"The pastor she is learning from is a guy who has such a spiritual heart and such a commitment to making things better that, in another context, Phillip and Elizabeth would have praised him, but it pushes their buttons," Fields explained.

The writers were intentional in modeling Pastor Tim after Protestant Christian pastors of that time period. The Christian liberation movement was influential in many churches during the 1980's, Weisberg noted, and liberal Churches were "very politically active and very dedicated to, for example in South America, fighting for political causes."

The tension between religion and politics, and how those boundaries are treated differently in the United States than in Communist nations, will continue to be explored in season three, Weisberg confirmed.

Fields added that there is "something very personal" about the Pastor Tim character because, growing up in the 1980's, his father was a rabbi and worked closely with pastors like Pastor Tim in various faith and social action groups.

Matthew Rhys as Philip Jennings in FX's "The Americans," season 3. | (Photo: FX)

Among the writers, Fields said, there was much debate over what the church Paige attends should be like. They finally decided that it should be a positive, appealing place. In doing so, the writers are able to draw out the conflicted choices Elizabeth and Philip will have to make.

In one scene, Fields recalled, Philip went to confront Pastor Tim. He planned to kill him, but "he's met with an open heart of love and understanding." The audience discovers "that's the thing that can disarm" Philip.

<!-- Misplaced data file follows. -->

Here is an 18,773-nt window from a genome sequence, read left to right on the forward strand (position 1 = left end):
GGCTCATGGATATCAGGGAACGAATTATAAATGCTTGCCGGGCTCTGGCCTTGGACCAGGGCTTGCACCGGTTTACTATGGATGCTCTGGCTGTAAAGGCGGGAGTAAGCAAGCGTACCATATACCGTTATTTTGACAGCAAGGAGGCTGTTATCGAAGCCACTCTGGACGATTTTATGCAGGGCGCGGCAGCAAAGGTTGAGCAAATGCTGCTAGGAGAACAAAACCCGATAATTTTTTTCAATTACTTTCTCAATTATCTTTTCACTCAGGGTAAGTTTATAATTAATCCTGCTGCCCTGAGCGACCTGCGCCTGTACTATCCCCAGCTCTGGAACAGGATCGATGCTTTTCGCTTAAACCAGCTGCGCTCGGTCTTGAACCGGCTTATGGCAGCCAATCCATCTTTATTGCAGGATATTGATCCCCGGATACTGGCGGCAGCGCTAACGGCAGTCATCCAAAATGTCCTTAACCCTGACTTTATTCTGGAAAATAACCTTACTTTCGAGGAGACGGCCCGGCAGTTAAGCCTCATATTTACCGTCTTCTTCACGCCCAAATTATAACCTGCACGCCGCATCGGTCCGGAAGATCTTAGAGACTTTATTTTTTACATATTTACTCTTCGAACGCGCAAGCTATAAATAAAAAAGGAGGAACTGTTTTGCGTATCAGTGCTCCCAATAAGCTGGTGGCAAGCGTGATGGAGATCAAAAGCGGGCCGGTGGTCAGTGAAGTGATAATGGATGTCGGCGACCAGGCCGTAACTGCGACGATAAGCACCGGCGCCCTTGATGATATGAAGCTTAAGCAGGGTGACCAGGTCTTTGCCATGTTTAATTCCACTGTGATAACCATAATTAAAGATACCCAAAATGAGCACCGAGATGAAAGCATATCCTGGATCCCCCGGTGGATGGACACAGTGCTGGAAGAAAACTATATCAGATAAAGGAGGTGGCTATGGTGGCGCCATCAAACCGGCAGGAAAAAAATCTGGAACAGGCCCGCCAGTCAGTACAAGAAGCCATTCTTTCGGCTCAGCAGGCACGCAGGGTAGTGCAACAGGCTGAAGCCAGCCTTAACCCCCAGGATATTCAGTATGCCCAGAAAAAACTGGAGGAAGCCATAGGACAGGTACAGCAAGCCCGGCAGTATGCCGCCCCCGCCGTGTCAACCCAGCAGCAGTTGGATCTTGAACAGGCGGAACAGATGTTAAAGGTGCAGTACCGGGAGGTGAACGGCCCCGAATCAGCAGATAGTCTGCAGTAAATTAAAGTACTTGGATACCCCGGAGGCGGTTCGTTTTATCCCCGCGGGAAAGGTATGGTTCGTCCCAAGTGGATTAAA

In the dramatic final moments of season two, Elizabeth and Philip are told by a KGB superior to reveal the truth of who they are to Paige. A KGB goal, viewers discover, is to have spies born and raised in the United States. They want Paige to be their first. (You can see part of that scene in the video below introducing season three.) This sets up what will become a major point of tension in season three, Fields and Weisberg revealed.

"The big conflict we're looking to explore this season," Fields said, "is what happens to a marriage that has been through many trials and tribulations but has found a real level of love and, finally, for both of them, a desire to make it work. And yet, in that moment, they find themselves faced with the greatest conflict they've ever had to face and the thing that is most important to them is their own child."

At the end of the interview, Fields thanked me for covering the religion storyline because he does not get asked about it often.

"It's such an interesting angle," he said, "and we appreciate that [you're a fan of the show], because it's a chance to talk about an aspect of the show we don't get asked about frequently, and it's one we talk about a lot amongst ourselves. We talk about it with regards to the show and we talk about it interpersonally between me and Joe."

Editor's Note: "The Americans" is rated "TV-MA," which means it is for "mature audiences only" and "unsuitable for children under 17." It contains graphic violence, explicit sexual activity and crude indecent language.